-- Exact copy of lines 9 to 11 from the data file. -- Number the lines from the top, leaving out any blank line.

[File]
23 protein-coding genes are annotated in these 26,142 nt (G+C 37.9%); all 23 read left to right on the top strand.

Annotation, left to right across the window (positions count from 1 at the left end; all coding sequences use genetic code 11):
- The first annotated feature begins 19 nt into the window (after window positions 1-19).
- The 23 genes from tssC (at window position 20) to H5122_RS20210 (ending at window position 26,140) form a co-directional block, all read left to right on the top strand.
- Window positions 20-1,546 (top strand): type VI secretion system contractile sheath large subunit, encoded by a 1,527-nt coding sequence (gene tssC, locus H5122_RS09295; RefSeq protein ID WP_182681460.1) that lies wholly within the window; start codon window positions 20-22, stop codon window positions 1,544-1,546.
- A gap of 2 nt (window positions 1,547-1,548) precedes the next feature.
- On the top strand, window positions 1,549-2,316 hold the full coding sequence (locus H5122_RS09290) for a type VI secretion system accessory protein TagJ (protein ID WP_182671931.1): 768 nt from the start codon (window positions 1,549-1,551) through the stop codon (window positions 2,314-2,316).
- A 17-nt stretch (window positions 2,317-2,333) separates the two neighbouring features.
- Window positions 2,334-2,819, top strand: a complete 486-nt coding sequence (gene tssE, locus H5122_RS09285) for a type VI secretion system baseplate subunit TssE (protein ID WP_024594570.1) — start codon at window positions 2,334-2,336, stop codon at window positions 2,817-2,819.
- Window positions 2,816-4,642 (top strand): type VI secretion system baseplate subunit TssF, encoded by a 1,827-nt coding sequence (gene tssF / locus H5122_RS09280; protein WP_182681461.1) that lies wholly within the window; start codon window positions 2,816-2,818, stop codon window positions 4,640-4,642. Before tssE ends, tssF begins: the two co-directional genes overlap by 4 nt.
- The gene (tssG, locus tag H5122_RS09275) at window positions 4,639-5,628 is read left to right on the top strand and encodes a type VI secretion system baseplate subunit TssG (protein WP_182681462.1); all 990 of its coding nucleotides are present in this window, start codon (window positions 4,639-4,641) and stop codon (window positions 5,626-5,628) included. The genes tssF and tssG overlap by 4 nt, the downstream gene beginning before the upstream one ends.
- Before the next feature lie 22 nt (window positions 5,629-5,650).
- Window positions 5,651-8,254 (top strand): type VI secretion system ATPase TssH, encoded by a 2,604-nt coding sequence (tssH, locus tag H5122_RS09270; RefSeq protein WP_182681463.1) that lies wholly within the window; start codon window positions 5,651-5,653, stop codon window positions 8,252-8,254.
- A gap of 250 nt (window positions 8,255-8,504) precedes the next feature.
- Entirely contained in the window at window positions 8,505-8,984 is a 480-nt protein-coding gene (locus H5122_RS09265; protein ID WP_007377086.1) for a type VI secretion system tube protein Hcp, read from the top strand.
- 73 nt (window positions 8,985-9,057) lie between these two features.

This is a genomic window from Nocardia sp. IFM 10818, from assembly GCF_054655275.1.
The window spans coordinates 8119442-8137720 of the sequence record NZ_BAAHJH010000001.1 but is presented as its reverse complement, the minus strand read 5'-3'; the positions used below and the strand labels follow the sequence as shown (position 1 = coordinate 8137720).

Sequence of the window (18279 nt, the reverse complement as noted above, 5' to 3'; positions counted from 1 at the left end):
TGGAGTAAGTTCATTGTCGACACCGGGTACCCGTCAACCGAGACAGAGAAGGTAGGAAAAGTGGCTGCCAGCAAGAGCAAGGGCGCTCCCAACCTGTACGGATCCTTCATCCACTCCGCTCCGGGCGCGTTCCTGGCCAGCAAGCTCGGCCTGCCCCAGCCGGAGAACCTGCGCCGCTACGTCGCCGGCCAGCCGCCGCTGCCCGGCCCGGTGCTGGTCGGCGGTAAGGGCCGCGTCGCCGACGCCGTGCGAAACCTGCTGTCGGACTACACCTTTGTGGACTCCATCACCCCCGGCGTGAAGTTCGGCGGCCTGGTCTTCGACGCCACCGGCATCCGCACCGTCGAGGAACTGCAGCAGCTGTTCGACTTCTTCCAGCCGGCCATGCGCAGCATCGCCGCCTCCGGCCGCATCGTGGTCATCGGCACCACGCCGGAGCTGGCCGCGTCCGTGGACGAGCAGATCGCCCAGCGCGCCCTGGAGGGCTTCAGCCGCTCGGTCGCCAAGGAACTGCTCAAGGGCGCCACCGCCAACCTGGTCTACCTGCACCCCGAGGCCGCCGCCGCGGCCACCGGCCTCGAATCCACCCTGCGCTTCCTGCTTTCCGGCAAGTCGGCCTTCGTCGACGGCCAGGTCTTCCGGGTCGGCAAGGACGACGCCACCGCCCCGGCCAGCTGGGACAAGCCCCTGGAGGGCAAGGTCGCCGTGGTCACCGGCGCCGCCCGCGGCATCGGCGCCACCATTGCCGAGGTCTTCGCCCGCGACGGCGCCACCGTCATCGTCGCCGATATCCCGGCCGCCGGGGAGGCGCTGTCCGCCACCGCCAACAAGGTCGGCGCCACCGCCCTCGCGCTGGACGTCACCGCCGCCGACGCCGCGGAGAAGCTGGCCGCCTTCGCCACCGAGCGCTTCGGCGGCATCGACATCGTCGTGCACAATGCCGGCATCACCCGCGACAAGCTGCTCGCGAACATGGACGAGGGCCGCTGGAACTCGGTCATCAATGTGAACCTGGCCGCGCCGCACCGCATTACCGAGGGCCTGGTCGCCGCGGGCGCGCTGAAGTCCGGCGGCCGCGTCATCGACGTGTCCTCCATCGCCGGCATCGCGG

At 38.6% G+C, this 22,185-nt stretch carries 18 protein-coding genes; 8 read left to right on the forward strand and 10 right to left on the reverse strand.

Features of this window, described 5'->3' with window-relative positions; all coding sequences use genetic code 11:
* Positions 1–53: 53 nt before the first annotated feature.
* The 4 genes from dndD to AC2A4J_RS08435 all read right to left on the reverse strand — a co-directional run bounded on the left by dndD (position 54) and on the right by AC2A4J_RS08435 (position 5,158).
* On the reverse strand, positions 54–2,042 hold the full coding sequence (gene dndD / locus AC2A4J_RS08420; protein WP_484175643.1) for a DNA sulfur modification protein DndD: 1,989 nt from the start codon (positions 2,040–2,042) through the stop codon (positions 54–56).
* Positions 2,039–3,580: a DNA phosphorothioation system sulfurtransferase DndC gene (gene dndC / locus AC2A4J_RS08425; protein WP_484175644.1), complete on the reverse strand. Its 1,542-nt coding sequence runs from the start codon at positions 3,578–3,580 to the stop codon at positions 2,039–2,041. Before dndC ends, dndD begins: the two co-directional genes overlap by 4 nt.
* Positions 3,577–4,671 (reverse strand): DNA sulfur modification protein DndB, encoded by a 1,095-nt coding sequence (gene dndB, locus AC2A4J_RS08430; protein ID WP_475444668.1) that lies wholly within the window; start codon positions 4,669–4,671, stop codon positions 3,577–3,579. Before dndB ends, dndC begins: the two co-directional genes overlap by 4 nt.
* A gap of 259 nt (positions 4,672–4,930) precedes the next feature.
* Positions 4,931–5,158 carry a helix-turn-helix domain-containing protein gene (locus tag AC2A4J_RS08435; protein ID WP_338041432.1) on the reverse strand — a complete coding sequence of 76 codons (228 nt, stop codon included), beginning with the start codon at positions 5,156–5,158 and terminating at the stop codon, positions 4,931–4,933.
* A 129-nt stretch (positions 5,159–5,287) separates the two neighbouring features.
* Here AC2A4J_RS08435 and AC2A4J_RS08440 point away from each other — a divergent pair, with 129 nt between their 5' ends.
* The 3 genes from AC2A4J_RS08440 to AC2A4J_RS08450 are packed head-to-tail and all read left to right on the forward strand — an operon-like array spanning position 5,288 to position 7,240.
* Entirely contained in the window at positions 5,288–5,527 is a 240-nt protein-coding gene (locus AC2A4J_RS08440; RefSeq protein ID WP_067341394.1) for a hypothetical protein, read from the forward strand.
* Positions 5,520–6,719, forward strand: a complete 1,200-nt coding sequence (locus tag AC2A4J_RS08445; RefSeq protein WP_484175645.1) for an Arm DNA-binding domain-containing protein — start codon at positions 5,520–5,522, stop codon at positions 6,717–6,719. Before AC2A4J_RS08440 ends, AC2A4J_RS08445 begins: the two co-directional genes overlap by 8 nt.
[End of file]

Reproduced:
- Window positions 2,334-2,819, top strand: a complete 486-nt coding sequence (gene tssE, locus H5122_RS09285) for a type VI secretion system baseplate subunit TssE (protein ID WP_024594570.1) — start codon at window positions 2,334-2,336, stop codon at window positions 2,817-2,819.
- Window positions 2,816-4,642 (top strand): type VI secretion system baseplate subunit TssF, encoded by a 1,827-nt coding sequence (gene tssF / locus H5122_RS09280; protein WP_182681461.1) that lies wholly within the window; start codon window positions 2,816-2,818, stop codon window positions 4,640-4,642. Before tssE ends, tssF begins: the two co-directional genes overlap by 4 nt.
- The gene (tssG, locus tag H5122_RS09275) at window positions 4,639-5,628 is read left to right on the top strand and encodes a type VI secretion system baseplate subunit TssG (protein WP_182681462.1); all 990 of its coding nucleotides are present in this window, start codon (window positions 4,639-4,641) and stop codon (window positions 5,626-5,628) included. The genes tssF and tssG overlap by 4 nt, the downstream gene beginning before the upstream one ends.